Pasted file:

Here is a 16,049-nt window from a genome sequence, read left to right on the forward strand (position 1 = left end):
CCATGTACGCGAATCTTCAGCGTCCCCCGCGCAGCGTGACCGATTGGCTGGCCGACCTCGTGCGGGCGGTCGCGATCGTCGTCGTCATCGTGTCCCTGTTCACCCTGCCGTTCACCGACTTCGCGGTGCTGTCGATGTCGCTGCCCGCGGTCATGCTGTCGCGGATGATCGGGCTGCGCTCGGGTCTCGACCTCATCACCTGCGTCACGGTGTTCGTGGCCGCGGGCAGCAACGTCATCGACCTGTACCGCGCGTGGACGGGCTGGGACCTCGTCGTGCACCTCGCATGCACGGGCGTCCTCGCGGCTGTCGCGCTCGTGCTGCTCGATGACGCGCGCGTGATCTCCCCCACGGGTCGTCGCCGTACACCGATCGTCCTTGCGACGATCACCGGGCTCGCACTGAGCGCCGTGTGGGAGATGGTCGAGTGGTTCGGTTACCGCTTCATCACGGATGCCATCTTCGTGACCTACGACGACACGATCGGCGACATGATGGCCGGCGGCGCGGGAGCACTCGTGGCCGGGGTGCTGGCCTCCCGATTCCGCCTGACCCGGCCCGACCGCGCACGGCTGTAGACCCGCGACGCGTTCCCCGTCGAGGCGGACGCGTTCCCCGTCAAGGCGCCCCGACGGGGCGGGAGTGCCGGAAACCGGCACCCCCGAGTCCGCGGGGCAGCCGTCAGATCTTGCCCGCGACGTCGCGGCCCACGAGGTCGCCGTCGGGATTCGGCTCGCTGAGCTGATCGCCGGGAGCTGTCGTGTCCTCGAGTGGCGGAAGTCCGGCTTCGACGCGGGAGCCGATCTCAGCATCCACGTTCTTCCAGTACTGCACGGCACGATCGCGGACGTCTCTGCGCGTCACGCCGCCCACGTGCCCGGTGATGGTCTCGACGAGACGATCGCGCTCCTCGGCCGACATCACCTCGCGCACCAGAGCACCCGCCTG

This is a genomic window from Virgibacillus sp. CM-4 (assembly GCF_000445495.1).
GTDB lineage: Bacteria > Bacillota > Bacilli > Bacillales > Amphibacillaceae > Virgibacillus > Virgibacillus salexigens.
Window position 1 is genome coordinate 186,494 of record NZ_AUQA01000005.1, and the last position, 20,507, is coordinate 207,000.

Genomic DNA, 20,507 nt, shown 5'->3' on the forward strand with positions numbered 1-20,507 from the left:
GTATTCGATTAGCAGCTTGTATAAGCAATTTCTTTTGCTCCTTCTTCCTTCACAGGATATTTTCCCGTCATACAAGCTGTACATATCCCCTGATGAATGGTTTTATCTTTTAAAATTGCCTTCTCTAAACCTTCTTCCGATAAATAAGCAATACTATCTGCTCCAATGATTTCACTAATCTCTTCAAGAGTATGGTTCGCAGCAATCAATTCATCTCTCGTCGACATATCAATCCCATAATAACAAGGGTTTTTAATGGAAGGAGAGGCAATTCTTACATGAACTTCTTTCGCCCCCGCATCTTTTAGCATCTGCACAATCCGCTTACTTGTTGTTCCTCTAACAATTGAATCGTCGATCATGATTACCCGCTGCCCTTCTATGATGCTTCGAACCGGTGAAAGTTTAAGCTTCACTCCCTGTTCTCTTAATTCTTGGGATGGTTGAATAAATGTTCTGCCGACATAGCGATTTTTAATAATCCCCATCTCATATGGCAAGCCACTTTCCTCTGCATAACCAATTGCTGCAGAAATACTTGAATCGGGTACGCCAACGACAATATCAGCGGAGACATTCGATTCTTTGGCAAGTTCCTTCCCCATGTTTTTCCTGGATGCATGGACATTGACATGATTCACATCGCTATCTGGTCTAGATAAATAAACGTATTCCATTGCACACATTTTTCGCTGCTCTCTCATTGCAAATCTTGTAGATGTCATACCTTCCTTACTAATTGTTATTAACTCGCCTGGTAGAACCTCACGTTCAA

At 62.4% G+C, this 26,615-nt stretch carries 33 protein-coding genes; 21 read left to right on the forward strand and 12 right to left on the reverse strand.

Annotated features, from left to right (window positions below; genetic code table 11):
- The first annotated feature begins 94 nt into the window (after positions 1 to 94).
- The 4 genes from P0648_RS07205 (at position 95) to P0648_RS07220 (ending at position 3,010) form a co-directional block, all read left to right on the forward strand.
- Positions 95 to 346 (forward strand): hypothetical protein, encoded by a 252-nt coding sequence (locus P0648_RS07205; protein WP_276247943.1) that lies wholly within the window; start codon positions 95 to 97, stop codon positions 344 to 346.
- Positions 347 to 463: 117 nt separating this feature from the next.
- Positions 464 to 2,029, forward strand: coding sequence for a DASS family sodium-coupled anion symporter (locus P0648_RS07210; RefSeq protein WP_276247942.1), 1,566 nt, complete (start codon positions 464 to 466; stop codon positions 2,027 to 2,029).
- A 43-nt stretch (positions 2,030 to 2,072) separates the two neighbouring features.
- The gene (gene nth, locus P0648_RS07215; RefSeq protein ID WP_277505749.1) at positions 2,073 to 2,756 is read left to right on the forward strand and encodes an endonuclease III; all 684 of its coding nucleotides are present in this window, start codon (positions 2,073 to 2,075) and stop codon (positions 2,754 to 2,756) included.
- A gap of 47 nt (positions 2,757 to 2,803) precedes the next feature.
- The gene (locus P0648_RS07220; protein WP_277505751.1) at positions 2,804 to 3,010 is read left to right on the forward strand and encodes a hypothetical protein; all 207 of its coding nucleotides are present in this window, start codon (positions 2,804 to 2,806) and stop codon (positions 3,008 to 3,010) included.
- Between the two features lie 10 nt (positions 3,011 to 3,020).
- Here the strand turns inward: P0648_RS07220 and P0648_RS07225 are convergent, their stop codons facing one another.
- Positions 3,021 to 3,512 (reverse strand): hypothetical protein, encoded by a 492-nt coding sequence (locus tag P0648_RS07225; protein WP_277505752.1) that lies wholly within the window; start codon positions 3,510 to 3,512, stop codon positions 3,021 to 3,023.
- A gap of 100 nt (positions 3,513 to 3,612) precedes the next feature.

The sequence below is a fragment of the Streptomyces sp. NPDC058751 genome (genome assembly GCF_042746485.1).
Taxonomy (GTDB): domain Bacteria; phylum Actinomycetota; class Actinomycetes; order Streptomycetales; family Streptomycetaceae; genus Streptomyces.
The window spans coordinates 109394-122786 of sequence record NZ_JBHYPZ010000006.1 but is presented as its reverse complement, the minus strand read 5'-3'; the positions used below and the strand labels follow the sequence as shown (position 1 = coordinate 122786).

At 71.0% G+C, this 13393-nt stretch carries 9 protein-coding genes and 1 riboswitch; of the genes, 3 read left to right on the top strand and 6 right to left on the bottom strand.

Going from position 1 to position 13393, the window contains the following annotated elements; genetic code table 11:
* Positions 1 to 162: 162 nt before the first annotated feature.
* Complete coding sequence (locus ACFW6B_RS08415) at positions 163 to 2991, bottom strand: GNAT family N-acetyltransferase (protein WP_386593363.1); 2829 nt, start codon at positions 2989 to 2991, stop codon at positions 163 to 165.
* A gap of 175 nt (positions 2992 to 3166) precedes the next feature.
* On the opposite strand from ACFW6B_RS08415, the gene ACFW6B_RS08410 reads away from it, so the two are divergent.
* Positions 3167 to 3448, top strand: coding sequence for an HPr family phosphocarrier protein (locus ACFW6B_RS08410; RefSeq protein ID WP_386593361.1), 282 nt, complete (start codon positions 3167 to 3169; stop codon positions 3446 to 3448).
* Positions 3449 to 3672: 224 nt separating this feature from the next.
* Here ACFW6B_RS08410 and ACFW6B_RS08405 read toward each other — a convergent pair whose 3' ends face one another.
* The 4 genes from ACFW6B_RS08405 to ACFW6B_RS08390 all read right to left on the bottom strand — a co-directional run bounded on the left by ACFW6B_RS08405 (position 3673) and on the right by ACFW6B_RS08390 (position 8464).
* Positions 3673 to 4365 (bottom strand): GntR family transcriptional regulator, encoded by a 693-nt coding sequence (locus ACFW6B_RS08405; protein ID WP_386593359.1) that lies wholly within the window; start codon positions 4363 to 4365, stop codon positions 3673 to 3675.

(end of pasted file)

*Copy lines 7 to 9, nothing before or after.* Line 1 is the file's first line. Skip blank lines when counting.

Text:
GTATTCGATTAGCAGCTTGTATAAGCAATTTCTTTTGCTCCTTCTTCCTTCACAGGATATTTTCCCGTCATACAAGCTGTACATATCCCCTGATGAATGGTTTTATCTTTTAAAATTGCCTTCTCTAAACCTTCTTCCGATAAATAAGCAATACTATCTGCTCCAATGATTTCACTAATCTCTTCAAGAGTATGGTTCGCAGCAATCAATTCATCTCTCGTCGACATATCAATCCCATAATAACAAGGGTTTTTAATGGAAGGAGAGGCAATTCTTACATGAACTTCTTTCGCCCCCGCATCTTTTAGCATCTGCACAATCCGCTTACTTGTTGTTCCTCTAACAATTGAATCGTCGATCATGATTACCCGCTGCCCTTCTATGATGCTTCGAACCGGTGAAAGTTTAAGCTTCACTCCCTGTTCTCTTAATTCTTGGGATGGTTGAATAAATGTTCTGCCGACATAGCGATTTTTAATAATCCCCATCTCATATGGCAAGCCACTTTCCTCTGCATAACCAATTGCTGCAGAAATACTTGAATCGGGTACGCCAACGACAATATCAGCGGAGACATTCGATTCTTTGGCAAGTTCCTTCCCCATGTTTTTCCTGGATGCATGGACATTGACATGATTCACATCGCTATCTGGTCTAGATAAATAAACGTATTCCATTGCACACATTTTTCGCTGCTCTCTCATTGCAAATCTTGTAGATGTCATACCTTCCTTACTAATTGTTATTAACTCGCCTGGTAGAACCTCACGTTCAA

At 62.4% G+C, this 26,615-nt stretch carries 33 protein-coding genes; 21 read left to right on the forward strand and 12 right to left on the reverse strand.

Annotated features, from left to right (window positions below; genetic code table 11):